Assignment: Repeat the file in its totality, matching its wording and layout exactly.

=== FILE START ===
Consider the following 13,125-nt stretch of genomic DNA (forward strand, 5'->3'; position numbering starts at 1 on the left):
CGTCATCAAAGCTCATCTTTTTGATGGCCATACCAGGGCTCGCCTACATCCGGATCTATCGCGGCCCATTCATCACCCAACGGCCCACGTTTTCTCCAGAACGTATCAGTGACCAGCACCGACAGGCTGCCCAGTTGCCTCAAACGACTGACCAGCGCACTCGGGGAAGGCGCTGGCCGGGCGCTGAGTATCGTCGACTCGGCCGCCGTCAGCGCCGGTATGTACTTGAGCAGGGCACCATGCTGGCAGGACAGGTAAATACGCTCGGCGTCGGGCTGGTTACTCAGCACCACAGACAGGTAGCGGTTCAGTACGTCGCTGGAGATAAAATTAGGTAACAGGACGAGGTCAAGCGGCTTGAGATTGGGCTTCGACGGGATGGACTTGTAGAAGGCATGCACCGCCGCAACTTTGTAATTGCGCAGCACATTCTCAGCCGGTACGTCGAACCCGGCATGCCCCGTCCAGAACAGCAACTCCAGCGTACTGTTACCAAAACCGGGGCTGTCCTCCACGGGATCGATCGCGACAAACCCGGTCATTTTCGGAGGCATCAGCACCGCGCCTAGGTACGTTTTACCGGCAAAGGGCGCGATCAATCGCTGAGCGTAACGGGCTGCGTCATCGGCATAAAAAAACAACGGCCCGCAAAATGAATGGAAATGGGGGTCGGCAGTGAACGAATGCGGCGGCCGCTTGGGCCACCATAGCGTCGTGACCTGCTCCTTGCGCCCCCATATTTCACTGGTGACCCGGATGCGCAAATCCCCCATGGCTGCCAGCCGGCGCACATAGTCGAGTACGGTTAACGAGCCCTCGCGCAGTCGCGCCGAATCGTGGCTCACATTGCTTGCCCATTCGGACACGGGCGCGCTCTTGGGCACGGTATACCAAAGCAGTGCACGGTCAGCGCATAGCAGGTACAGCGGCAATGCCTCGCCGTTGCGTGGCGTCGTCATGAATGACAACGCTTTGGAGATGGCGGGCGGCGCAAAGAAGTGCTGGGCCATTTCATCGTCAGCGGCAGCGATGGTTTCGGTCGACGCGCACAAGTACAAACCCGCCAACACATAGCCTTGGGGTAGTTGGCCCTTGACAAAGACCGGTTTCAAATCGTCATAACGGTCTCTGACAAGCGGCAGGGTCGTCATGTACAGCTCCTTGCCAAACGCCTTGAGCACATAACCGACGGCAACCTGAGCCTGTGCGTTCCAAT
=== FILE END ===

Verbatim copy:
Consider the following 13,125-nt stretch of genomic DNA (forward strand, 5'->3'; position numbering starts at 1 on the left):
CGTCATCAAAGCTCATCTTTTTGATGGCCATACCAGGGCTCGCCTACATCCGGATCTATCGCGGCCCATTCATCACCCAACGGCCCACGTTTTCTCCAGAACGTATCAGTGACCAGCACCGACAGGCTGCCCAGTTGCCTCAAACGACTGACCAGCGCACTCGGGGAAGGCGCTGGCCGGGCGCTGAGTATCGTCGACTCGGCCGCCGTCAGCGCCGGTATGTACTTGAGCAGGGCACCATGCTGGCAGGACAGGTAAATACGCTCGGCGTCGGGCTGGTTACTCAGCACCACAGACAGGTAGCGGTTCAGTACGTCGCTGGAGATAAAATTAGGTAACAGGACGAGGTCAAGCGGCTTGAGATTGGGCTTCGACGGGATGGACTTGTAGAAGGCATGCACCGCCGCAACTTTGTAATTGCGCAGCACATTCTCAGCCGGTACGTCGAACCCGGCATGCCCCGTCCAGAACAGCAACTCCAGCGTACTGTTACCAAAACCGGGGCTGTCCTCCACGGGATCGATCGCGACAAACCCGGTCATTTTCGGAGGCATCAGCACCGCGCCTAGGTACGTTTTACCGGCAAAGGGCGCGATCAATCGCTGAGCGTAACGGGCTGCGTCATCGGCATAAAAAAACAACGGCCCGCAAAATGAATGGAAATGGGGGTCGGCAGTGAACGAATGCGGCGGCCGCTTGGGCCACCATAGCGTCGTGACCTGCTCCTTGCGCCCCCATATTTCACTGGTGACCCGGATGCGCAAATCCCCCATGGCTGCCAGCCGGCGCACATAGTCGAGTACGGTTAACGAGCCCTCGCGCAGTCGCGCCGAATCGTGGCTCACATTGCTTGCCCATTCGGACACGGGCGCGCTCTTGGGCACGGTATACCAAAGCAGTGCACGGTCAGCGCATAGCAGGTACAGCGGCAATGCCTCGCCGTTGCGTGGCGTCGTCATGAATGACAACGCTTTGGAGATGGCGGGCGGCGCAAAGAAGTGCTGGGCCATTTCATCGTCAGCGGCAGCGATGGTTTCGGTCGACGCGCACAAGTACAAACCCGCCAACACATAGCCTTGGGGTAGTTGGCCCTTGACAAAGACCGGTTTCAAATCGTCATAACGGTCTCTGACAAGCGGCAGGGTCGTCATGTACAGCTCCTTGCCAAACGCCTTGAGCACATAACCGACGGCAACCTGAGCCTGTGCGTTCCAAT